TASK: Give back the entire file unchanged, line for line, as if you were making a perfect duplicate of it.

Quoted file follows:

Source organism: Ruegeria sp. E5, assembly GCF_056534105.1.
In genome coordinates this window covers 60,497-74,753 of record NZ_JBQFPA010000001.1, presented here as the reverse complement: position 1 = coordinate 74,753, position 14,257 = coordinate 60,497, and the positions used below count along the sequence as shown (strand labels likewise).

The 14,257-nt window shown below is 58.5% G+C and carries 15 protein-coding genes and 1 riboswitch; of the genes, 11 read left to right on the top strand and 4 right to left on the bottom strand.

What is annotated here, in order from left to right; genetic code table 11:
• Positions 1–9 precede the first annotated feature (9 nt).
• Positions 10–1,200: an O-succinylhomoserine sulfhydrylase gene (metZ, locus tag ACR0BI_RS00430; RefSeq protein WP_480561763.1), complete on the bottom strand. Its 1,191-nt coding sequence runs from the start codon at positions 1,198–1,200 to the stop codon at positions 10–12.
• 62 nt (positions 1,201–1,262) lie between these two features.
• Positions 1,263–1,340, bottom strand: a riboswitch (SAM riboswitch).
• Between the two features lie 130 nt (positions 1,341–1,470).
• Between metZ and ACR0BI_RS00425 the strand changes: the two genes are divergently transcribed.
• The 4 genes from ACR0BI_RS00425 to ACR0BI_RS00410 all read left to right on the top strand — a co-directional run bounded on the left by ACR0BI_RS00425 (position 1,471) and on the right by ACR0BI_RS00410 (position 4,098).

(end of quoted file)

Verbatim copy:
Source organism: Ruegeria sp. E5, assembly GCF_056534105.1.
In genome coordinates this window covers 60,497-74,753 of record NZ_JBQFPA010000001.1, presented here as the reverse complement: position 1 = coordinate 74,753, position 14,257 = coordinate 60,497, and the positions used below count along the sequence as shown (strand labels likewise).

The 14,257-nt window shown below is 58.5% G+C and carries 15 protein-coding genes and 1 riboswitch; of the genes, 11 read left to right on the top strand and 4 right to left on the bottom strand.

What is annotated here, in order from left to right; genetic code table 11:
• Positions 1–9 precede the first annotated feature (9 nt).
• Positions 10–1,200: an O-succinylhomoserine sulfhydrylase gene (metZ, locus tag ACR0BI_RS00430; RefSeq protein WP_480561763.1), complete on the bottom strand. Its 1,191-nt coding sequence runs from the start codon at positions 1,198–1,200 to the stop codon at positions 10–12.
• 62 nt (positions 1,201–1,262) lie between these two features.
• Positions 1,263–1,340, bottom strand: a riboswitch (SAM riboswitch).
• Between the two features lie 130 nt (positions 1,341–1,470).
• Between metZ and ACR0BI_RS00425 the strand changes: the two genes are divergently transcribed.
• The 4 genes from ACR0BI_RS00425 to ACR0BI_RS00410 all read left to right on the top strand — a co-directional run bounded on the left by ACR0BI_RS00425 (position 1,471) and on the right by ACR0BI_RS00410 (position 4,098).